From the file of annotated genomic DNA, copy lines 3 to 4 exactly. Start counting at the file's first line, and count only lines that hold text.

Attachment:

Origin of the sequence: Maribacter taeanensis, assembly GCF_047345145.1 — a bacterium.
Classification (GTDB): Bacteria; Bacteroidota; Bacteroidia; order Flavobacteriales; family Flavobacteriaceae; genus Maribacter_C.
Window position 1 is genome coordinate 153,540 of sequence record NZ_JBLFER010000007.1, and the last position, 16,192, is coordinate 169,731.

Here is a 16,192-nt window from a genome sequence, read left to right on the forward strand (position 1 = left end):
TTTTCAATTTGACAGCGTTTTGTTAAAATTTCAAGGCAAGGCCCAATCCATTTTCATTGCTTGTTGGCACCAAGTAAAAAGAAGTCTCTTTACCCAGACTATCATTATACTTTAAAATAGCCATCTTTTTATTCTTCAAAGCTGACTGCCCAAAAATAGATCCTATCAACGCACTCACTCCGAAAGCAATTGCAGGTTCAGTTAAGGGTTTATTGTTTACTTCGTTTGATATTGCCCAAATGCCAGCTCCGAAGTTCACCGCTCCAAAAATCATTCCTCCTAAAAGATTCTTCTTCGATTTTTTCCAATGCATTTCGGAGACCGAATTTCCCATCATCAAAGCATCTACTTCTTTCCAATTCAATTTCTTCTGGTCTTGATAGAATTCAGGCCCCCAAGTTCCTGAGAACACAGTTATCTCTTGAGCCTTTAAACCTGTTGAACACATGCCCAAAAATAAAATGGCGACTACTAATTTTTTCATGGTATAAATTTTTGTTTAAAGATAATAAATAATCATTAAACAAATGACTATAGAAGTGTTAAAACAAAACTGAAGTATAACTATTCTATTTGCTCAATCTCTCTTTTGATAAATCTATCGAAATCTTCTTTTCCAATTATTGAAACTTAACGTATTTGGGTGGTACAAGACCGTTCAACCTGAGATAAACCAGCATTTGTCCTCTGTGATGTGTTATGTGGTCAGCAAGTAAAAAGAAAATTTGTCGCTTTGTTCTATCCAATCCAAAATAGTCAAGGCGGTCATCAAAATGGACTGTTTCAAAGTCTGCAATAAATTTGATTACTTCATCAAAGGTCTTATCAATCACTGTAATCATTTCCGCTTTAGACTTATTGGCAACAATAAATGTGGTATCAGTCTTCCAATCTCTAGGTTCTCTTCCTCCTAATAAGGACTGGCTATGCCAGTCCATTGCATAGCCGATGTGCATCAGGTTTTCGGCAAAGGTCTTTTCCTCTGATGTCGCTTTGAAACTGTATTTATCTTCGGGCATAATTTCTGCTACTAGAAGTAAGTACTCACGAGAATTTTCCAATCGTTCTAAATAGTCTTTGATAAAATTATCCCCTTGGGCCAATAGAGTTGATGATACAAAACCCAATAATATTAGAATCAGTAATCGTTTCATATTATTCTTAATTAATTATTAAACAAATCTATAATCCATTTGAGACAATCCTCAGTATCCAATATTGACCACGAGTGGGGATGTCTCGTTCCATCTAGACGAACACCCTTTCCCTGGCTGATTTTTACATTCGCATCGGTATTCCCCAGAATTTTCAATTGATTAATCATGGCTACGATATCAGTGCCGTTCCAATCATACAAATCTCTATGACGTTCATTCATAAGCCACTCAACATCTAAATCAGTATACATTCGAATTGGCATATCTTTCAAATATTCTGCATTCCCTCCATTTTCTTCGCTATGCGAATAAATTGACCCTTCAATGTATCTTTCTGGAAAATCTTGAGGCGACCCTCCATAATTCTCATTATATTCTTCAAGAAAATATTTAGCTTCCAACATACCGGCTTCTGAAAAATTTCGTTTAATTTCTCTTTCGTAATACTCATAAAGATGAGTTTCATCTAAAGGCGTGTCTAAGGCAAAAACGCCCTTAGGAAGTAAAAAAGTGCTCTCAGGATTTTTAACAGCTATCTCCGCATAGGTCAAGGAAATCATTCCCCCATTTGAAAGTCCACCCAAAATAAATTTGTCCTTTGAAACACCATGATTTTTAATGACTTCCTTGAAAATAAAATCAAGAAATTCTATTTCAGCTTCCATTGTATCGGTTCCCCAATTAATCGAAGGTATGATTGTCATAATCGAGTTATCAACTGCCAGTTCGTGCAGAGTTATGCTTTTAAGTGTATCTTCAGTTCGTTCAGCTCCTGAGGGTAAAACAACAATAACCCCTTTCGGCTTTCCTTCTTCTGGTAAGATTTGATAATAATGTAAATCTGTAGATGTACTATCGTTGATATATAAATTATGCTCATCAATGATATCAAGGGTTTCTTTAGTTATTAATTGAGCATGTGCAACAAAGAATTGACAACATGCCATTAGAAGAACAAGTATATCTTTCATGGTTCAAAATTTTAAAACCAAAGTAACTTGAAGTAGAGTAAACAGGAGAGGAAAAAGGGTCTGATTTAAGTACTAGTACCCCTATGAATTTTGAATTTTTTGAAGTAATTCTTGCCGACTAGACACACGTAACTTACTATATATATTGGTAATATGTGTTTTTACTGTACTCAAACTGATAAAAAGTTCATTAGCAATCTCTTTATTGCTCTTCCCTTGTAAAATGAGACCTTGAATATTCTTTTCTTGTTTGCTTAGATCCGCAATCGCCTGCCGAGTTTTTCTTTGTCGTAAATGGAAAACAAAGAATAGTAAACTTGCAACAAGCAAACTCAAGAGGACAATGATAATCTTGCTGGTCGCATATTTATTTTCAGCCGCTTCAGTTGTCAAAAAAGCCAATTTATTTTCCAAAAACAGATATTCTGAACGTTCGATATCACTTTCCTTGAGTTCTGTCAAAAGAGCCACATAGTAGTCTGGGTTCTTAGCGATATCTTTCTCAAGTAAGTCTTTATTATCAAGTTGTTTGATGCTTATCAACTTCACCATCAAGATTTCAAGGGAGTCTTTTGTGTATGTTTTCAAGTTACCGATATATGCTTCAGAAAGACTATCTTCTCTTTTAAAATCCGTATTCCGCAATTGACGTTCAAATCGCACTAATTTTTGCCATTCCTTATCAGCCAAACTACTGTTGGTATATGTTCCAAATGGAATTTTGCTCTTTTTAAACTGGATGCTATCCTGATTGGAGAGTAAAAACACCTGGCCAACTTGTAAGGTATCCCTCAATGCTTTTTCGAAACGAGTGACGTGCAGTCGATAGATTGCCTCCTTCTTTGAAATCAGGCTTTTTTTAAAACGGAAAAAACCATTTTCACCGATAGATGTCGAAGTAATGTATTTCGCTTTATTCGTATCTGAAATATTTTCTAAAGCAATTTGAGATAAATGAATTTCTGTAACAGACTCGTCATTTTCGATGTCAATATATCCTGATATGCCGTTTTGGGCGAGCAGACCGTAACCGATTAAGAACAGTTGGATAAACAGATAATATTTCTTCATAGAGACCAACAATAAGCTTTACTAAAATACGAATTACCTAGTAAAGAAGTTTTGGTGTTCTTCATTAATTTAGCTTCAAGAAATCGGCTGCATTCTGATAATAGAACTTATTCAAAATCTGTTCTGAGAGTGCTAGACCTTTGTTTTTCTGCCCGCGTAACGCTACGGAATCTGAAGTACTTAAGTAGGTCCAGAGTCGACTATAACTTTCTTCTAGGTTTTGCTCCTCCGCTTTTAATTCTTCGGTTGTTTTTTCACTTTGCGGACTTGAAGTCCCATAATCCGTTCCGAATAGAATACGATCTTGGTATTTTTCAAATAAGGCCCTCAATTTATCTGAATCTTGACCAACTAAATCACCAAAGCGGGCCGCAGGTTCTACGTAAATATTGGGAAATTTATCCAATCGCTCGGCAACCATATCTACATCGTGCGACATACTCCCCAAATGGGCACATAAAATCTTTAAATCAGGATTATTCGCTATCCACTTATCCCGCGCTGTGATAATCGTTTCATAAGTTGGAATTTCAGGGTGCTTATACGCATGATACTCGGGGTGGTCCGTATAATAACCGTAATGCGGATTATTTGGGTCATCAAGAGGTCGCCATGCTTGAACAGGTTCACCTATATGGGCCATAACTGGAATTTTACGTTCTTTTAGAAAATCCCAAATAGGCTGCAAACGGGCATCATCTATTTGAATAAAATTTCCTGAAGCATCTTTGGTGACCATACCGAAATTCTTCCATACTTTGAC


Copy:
Window position 1 is genome coordinate 153,540 of sequence record NZ_JBLFER010000007.1, and the last position, 16,192, is coordinate 169,731.

Here is a 16,192-nt window from a genome sequence, read left to right on the forward strand (position 1 = left end):